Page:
Tuesday, June 26, 2007

Teaching ESL Students “Air Quotes”

You know. When we take our first finger and middle finger of each hand and drawing the quotes in the air when we say certain words or phrases. It’s easy enough to show your ESL student how to do this, but describing when to use them is more difficult. At least it was for me with a student yesterday.

According to Wikipedia, air quotes are used “express satire, sarcasm, irony or euphemism.” I think this definition will help when I go back to my ESL student today and further try to define this concept to him.

I haven’t found air quotes in any ESL curriculum or lesson plans, but I think if it comes up in the classroom, it is a teacher’s responsibility to teach these little cultural “gems.” Knowing such things helps to enhance a student's communication and speaking skills.

Does anyone remember the Friends episode where Joey kept using air quotes incorrectly? Finally, by the end of the show, he was able to use them correctly.

--end--

5 comments:

Steve said...

Never really crossed this bridge, I suspect because the "air quotes" coming from myself would never happen. A controlled learning space has been my motto, now if this was on the learning list for the day, it would be tackled. Showing the Friends episode would be a good introduction, have the students act-out the scenes in front of the class, some of the dialogue, etc. One can find the dialogue online somewhere, I do this in class for movies as well 'see below).

Most students from Japan anyway, do not use their hands to accentuate a point. A wonderful cultural lesson and one which is used by all in differing ways. The student needs to know we native speakers from N.A. often have no idea what some "hand language" from the UK means, and vice-versa. Often I find students assume native speakers of English, all act, speak and understand the same. "Same same" as my students would say. One pot so to speak. I was shocked to discover the deaf in Japan use a different type of hand language than other countries, in other words, I am told all deaf communicators use different sign language depending on their geographic area of language. This makes sense, I simply thought "same same".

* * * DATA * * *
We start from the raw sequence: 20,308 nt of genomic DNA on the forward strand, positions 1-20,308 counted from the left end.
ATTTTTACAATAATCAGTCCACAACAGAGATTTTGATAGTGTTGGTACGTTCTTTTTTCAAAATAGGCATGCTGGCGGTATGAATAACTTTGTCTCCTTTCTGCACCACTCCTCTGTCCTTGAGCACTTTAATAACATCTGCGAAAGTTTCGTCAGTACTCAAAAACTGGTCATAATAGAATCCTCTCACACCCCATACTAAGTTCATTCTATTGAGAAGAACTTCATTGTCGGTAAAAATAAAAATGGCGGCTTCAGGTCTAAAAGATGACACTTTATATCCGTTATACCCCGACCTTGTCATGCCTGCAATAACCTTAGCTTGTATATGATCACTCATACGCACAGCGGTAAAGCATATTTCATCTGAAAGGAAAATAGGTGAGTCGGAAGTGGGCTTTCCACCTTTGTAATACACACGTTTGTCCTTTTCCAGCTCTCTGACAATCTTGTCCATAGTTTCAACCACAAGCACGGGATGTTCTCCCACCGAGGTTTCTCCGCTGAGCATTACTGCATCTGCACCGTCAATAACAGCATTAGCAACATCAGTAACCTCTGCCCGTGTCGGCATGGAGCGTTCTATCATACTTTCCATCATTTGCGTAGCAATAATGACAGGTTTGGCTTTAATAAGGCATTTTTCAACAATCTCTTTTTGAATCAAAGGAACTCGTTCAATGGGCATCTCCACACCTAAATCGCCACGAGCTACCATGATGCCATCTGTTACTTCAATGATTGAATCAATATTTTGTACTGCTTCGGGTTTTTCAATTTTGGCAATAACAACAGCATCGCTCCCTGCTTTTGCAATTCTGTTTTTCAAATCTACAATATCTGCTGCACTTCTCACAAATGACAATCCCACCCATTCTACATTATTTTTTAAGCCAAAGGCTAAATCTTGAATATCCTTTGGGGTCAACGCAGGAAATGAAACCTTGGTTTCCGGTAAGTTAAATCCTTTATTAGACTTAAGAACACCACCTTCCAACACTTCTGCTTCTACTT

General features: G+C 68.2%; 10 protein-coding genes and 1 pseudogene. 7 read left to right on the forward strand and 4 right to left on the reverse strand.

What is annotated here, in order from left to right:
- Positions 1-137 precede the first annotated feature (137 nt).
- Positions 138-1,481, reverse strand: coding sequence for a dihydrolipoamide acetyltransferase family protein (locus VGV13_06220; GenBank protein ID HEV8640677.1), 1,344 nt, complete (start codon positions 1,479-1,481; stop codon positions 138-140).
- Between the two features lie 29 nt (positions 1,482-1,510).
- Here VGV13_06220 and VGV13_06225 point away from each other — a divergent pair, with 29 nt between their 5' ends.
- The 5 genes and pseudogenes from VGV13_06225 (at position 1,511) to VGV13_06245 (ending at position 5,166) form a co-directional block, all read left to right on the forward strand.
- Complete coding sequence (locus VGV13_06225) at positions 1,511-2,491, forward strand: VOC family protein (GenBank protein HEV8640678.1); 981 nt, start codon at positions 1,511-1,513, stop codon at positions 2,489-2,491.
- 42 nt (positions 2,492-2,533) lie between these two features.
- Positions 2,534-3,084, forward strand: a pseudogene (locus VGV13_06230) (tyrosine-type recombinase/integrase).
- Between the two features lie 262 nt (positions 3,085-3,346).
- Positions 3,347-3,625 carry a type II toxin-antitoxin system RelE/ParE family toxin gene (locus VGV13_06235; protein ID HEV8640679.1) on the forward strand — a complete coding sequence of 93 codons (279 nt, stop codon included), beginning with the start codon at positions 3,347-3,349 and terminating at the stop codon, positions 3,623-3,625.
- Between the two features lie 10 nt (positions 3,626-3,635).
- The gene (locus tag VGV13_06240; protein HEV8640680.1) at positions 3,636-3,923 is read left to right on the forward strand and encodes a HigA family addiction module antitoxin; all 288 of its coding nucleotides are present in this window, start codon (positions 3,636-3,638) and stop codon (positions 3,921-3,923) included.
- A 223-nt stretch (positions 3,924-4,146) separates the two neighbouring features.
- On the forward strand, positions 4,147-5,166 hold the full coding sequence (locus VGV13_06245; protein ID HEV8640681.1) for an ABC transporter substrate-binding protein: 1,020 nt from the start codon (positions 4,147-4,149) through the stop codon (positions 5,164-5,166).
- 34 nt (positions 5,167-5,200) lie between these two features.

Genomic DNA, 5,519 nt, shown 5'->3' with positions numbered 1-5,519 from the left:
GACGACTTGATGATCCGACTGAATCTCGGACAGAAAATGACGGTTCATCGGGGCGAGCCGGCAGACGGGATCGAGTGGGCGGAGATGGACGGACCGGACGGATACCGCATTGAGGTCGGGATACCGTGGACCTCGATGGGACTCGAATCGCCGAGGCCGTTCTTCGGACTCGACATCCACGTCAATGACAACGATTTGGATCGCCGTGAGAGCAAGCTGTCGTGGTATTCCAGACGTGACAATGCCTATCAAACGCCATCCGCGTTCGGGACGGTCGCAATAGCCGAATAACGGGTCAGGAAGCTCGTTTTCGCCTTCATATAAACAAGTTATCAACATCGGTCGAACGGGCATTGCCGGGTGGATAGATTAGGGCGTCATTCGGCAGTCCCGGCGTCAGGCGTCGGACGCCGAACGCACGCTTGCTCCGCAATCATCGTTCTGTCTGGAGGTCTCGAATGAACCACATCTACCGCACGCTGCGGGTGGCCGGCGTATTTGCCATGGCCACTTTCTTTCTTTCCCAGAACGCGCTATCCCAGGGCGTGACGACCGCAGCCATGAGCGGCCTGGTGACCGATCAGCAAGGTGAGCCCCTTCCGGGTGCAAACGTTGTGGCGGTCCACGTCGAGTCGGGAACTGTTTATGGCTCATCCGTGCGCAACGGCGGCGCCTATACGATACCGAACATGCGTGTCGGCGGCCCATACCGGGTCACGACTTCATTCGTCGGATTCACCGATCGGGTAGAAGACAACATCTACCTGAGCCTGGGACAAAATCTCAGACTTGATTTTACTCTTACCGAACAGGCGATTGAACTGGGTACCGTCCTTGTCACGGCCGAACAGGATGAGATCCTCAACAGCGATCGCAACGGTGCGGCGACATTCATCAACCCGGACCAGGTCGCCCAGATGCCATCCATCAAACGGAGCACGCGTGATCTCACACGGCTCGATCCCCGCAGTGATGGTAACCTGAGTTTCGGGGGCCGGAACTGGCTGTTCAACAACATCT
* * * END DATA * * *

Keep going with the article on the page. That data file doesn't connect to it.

Cheers, Steve

Scripts (movie/TV): http://www.script-o-rama.com/
Gestures, great examples and resource list: http://en.wikipedia.org/wiki/Air_quotes

www.eslspider.com
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Proffer5 said...

This is fascinating. I'd never considered hand gestures as being a part of the ESL process, but it's clear it would be. There are such things as idiomatic gestures, right? Many of them obscene.

Best.

Anonymous said...

Yes! I used the Friends' episode, the student's were laughing hysterically! (there's a lot of slapstick in that episode too, funny even for low-level learners). They loved the fact that Joey also had no idea how to use them. You can get a great short version of it on youtube. Before I showed them the clips, I explained that "air quotes" are just like written quotation marks, in the sense that they indicate you are repeating the exact word or words that someone else said. Usually we use them to indicate that we disapprove of the words, either we think they are wrong or stupid. Hope that helps!

Anonymous said...

I am teaching air quotes to my english class now, and actually showing the video from friends with joey's quotes :

http://www.youtube.com/watch?v=bW8OkSJvhvE&feature=related

Anonymous said...

Steve, I bet your students "love" your "controlled learning space."